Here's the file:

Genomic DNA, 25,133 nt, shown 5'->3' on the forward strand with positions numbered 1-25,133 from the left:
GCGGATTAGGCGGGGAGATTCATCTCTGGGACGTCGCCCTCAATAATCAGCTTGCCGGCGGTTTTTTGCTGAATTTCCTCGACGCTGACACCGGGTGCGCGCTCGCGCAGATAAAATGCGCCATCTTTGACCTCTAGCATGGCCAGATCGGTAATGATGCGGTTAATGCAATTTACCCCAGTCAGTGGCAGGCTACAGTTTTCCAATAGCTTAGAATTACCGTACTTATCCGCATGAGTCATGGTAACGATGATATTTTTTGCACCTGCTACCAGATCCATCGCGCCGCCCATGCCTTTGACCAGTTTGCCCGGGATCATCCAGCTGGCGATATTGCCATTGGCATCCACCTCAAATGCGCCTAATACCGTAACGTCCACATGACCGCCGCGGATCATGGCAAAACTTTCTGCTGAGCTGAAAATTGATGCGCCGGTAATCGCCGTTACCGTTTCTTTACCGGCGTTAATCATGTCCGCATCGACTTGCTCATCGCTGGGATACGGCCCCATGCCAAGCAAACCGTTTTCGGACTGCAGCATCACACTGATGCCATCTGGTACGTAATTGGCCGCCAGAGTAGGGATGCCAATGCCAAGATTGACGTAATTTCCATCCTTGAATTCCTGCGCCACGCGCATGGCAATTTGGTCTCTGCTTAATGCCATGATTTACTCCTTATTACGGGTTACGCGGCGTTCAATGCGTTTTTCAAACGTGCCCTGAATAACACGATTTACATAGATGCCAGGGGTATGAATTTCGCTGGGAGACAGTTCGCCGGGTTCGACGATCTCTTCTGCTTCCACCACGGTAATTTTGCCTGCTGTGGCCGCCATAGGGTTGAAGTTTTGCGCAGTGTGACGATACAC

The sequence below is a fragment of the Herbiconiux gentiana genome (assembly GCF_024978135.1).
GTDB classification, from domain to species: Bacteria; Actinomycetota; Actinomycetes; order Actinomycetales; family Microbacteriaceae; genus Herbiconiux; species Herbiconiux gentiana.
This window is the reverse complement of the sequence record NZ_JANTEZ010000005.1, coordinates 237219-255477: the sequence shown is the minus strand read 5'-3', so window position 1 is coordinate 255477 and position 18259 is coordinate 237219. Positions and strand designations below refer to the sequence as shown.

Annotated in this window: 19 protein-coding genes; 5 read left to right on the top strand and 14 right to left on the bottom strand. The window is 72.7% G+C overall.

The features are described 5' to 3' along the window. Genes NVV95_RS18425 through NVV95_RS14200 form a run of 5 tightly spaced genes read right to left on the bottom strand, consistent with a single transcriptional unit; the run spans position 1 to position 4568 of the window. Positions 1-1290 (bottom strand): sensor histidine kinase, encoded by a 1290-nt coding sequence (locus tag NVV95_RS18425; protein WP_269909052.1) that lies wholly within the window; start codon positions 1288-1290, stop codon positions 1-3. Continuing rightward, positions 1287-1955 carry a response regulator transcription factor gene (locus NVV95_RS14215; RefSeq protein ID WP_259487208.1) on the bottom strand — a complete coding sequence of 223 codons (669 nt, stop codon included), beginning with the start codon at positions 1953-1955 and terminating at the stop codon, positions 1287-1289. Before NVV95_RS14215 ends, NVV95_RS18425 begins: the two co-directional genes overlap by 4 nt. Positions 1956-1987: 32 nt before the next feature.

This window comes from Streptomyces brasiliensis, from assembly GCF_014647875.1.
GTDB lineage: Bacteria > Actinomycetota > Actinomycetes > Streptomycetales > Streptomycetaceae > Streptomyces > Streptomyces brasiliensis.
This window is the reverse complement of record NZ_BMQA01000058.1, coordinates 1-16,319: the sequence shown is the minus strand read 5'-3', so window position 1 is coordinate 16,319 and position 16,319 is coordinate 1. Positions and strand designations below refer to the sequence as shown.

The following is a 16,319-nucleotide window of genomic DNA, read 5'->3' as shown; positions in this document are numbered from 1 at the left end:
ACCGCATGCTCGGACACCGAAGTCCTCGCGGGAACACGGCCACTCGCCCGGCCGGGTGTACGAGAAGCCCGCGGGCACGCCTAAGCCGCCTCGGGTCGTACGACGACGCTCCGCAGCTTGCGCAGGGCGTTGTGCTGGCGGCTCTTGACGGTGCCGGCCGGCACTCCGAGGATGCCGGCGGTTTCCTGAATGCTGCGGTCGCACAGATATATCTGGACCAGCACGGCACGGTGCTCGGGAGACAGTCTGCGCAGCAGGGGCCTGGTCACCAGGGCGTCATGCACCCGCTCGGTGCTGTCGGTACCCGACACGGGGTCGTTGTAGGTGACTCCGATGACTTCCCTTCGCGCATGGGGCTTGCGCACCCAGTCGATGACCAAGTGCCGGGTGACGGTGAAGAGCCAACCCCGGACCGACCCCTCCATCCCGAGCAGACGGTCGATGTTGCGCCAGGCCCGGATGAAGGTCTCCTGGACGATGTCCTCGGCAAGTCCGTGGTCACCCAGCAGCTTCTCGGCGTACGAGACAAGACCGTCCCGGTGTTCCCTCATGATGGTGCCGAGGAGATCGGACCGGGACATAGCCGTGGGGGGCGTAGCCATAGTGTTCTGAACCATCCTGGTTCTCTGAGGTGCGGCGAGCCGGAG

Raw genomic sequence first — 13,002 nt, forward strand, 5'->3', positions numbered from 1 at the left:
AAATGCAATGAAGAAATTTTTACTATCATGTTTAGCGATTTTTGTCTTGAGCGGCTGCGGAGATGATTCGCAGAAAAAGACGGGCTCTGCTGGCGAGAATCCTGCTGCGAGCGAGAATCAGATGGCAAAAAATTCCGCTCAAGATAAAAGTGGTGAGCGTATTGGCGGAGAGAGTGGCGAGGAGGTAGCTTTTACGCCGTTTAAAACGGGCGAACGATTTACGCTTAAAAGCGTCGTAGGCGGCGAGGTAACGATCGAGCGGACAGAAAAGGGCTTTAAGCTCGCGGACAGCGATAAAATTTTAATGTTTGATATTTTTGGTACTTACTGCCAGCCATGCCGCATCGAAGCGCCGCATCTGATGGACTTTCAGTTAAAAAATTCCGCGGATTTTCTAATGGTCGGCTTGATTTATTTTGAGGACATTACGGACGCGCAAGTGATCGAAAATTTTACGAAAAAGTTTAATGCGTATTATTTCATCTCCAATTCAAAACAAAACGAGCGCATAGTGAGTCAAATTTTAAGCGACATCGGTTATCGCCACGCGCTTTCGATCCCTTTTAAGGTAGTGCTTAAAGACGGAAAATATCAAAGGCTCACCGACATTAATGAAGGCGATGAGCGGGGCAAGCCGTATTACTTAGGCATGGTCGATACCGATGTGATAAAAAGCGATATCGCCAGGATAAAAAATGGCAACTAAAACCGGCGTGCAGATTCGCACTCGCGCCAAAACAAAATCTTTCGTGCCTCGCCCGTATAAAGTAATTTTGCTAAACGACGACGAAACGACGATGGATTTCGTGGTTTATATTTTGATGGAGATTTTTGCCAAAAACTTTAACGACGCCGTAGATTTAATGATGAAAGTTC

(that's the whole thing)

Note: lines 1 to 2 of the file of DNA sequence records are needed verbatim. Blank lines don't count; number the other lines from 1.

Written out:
Genomic DNA, 25,133 nt, shown 5'->3' on the forward strand with positions numbered 1-25,133 from the left:
GCGGATTAGGCGGGGAGATTCATCTCTGGGACGTCGCCCTCAATAATCAGCTTGCCGGCGGTTTTTTGCTGAATTTCCTCGACGCTGACACCGGGTGCGCGCTCGCGCAGATAAAATGCGCCATCTTTGACCTCTAGCATGGCCAGATCGGTAATGATGCGGTTAATGCAATTTACCCCAGTCAGTGGCAGGCTACAGTTTTCCAATAGCTTAGAATTACCGTACTTATCCGCATGAGTCATGGTAACGATGATATTTTTTGCACCTGCTACCAGATCCATCGCGCCGCCCATGCCTTTGACCAGTTTGCCCGGGATCATCCAGCTGGCGATATTGCCATTGGCATCCACCTCAAATGCGCCTAATACCGTAACGTCCACATGACCGCCGCGGATCATGGCAAAACTTTCTGCTGAGCTGAAAATTGATGCGCCGGTAATCGCCGTTACCGTTTCTTTACCGGCGTTAATCATGTCCGCATCGACTTGCTCATCGCTGGGATACGGCCCCATGCCAAGCAAACCGTTTTCGGACTGCAGCATCACACTGATGCCATCTGGTACGTAATTGGCCGCCAGAGTAGGGATGCCAATGCCAAGATTGACGTAATTTCCATCCTTGAATTCCTGCGCCACGCGCATGGCAATTTGGTCTCTGCTTAATGCCATGATTTACTCCTTATTACGGGTTACGCGGCGTTCAATGCGTTTTTCAAACGTGCCCTGAATAACACGATTTACATAGATGCCAGGGGTATGAATTTCGCTGGGAGACAGTTCGCCGGGTTCGACGATCTCTTCTGCTTCCACCACGGTAATTTTGCCTGCTGTGGCCGCCATAGGGTTGAAGTTTTGCGCAGTGTGACGATACAC